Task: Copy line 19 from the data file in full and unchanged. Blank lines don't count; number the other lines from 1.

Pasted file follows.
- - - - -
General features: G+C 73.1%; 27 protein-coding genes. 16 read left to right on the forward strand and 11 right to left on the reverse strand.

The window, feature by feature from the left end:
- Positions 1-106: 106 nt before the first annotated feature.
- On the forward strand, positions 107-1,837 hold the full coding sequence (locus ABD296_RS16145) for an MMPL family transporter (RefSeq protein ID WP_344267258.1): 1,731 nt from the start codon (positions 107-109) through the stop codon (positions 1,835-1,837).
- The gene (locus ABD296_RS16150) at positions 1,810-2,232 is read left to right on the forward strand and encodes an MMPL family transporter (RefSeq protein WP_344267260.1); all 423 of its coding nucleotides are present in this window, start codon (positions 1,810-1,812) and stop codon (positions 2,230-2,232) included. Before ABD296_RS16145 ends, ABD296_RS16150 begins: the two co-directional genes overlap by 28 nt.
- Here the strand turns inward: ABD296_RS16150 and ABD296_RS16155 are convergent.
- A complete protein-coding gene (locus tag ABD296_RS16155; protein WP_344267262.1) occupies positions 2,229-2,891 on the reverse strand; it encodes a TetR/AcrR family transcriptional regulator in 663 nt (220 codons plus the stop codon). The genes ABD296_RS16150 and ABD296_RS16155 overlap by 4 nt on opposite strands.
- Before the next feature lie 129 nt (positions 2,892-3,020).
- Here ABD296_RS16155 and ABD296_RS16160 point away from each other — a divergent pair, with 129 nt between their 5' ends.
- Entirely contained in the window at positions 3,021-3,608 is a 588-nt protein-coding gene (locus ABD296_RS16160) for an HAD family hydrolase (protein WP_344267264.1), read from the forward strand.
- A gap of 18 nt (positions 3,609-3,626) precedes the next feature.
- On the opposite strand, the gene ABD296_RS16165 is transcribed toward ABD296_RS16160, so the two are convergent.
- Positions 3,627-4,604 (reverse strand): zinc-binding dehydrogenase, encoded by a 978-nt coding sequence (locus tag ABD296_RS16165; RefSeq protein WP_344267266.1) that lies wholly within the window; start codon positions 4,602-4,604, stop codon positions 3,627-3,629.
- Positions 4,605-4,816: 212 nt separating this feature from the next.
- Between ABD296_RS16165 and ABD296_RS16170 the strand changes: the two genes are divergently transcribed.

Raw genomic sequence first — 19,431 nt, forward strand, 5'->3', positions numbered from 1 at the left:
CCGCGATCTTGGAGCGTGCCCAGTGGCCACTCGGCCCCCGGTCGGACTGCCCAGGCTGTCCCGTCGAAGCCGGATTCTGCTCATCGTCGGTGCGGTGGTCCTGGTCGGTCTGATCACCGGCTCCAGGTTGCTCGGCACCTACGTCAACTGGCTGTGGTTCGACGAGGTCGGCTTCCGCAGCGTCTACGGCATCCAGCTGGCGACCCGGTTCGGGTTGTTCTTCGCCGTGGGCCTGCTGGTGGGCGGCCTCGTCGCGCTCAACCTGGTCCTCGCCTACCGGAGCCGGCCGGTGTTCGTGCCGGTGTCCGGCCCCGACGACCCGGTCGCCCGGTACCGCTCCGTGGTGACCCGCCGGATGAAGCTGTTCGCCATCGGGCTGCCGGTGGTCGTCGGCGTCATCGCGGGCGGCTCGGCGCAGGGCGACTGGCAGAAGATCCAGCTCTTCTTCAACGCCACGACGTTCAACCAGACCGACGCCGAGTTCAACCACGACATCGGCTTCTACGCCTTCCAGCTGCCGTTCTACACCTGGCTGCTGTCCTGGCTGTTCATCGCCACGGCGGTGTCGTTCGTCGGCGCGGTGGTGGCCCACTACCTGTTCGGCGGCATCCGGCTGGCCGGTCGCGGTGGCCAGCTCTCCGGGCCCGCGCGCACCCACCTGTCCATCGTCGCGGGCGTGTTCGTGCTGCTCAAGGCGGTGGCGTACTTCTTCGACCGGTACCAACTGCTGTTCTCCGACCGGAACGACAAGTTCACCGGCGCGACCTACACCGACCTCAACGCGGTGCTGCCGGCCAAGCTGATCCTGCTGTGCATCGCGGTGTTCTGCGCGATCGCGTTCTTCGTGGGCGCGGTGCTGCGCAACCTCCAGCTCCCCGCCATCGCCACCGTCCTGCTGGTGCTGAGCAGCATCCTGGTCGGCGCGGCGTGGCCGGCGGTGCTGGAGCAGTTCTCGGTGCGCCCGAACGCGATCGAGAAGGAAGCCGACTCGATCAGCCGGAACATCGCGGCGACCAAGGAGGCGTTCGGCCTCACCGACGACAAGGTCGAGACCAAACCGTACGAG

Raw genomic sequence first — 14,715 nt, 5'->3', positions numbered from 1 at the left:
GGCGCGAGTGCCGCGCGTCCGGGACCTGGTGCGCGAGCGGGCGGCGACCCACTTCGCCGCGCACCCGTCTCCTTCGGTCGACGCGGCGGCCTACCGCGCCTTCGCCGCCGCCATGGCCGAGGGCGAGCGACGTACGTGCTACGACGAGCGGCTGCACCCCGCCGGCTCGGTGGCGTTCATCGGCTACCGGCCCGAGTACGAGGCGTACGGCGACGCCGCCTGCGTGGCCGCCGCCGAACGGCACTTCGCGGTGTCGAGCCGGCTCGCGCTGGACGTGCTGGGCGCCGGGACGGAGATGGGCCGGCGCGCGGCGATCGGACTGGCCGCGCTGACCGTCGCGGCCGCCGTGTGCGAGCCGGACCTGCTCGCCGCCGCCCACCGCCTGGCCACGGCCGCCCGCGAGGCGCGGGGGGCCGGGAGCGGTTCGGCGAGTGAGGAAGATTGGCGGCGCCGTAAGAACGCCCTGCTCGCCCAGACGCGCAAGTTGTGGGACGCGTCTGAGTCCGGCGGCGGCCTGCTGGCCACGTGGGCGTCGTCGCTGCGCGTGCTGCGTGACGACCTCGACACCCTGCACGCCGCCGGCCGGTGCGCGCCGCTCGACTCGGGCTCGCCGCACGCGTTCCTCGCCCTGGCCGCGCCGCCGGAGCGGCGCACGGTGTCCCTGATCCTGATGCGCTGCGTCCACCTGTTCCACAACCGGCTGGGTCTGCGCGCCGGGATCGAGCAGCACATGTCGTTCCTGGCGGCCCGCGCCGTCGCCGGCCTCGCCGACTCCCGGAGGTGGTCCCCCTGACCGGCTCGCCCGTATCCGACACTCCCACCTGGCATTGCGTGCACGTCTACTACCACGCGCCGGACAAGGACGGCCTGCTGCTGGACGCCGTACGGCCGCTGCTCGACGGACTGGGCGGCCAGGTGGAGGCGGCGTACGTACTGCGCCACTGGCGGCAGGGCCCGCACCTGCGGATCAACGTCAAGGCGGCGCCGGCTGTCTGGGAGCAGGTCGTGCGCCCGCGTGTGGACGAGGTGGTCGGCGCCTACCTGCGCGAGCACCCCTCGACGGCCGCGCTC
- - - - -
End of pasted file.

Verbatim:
GGCGCGAGTGCCGCGCGTCCGGGACCTGGTGCGCGAGCGGGCGGCGACCCACTTCGCCGCGCACCCGTCTCCTTCGGTCGACGCGGCGGCCTACCGCGCCTTCGCCGCCGCCATGGCCGAGGGCGAGCGACGTACGTGCTACGACGAGCGGCTGCACCCCGCCGGCTCGGTGGCGTTCATCGGCTACCGGCCCGAGTACGAGGCGTACGGCGACGCCGCCTGCGTGGCCGCCGCCGAACGGCACTTCGCGGTGTCGAGCCGGCTCGCGCTGGACGTGCTGGGCGCCGGGACGGAGATGGGCCGGCGCGCGGCGATCGGACTGGCCGCGCTGACCGTCGCGGCCGCCGTGTGCGAGCCGGACCTGCTCGCCGCCGCCCACCGCCTGGCCACGGCCGCCCGCGAGGCGCGGGGGGCCGGGAGCGGTTCGGCGAGTGAGGAAGATTGGCGGCGCCGTAAGAACGCCCTGCTCGCCCAGACGCGCAAGTTGTGGGACGCGTCTGAGTCCGGCGGCGGCCTGCTGGCCACGTGGGCGTCGTCGCTGCGCGTGCTGCGTGACGACCTCGACACCCTGCACGCCGCCGGCCGGTGCGCGCCGCTCGACTCGGGCTCGCCGCACGCGTTCCTCGCCCTGGCCGCGCCGCCGGAGCGGCGCACGGTGTCCCTGATCCTGATGCGCTGCGTCCACCTGTTCCACAACCGGCTGGGTCTGCGCGCCGGGATCGAGCAGCACATGTCGTTCCTGGCGGCCCGCGCCGTCGCCGGCCTCGCCGACTCCCGGAGGTGGTCCCCCTGACCGGCTCGCCCGTATCCGACACTCCCACCTGGCATTGCGTGCACGTCTACTACCACGCGCCGGACAAGGACGGCCTGCTGCTGGACGCCGTACGGCCGCTGCTCGACGGACTGGGCGGCCAGGTGGAGGCGGCGTACGTACTGCGCCACTGGCGGCAGGGCCCGCACCTGCGGATCAACGTCAAGGCGGCGCCGGCTGTCTGGGAGCAGGTCGTGCGCCCGCGTGTGGACGAGGTGGTCGGCGCCTACCTGCGCGAGCACCCCTCGACGGCCGCGCTC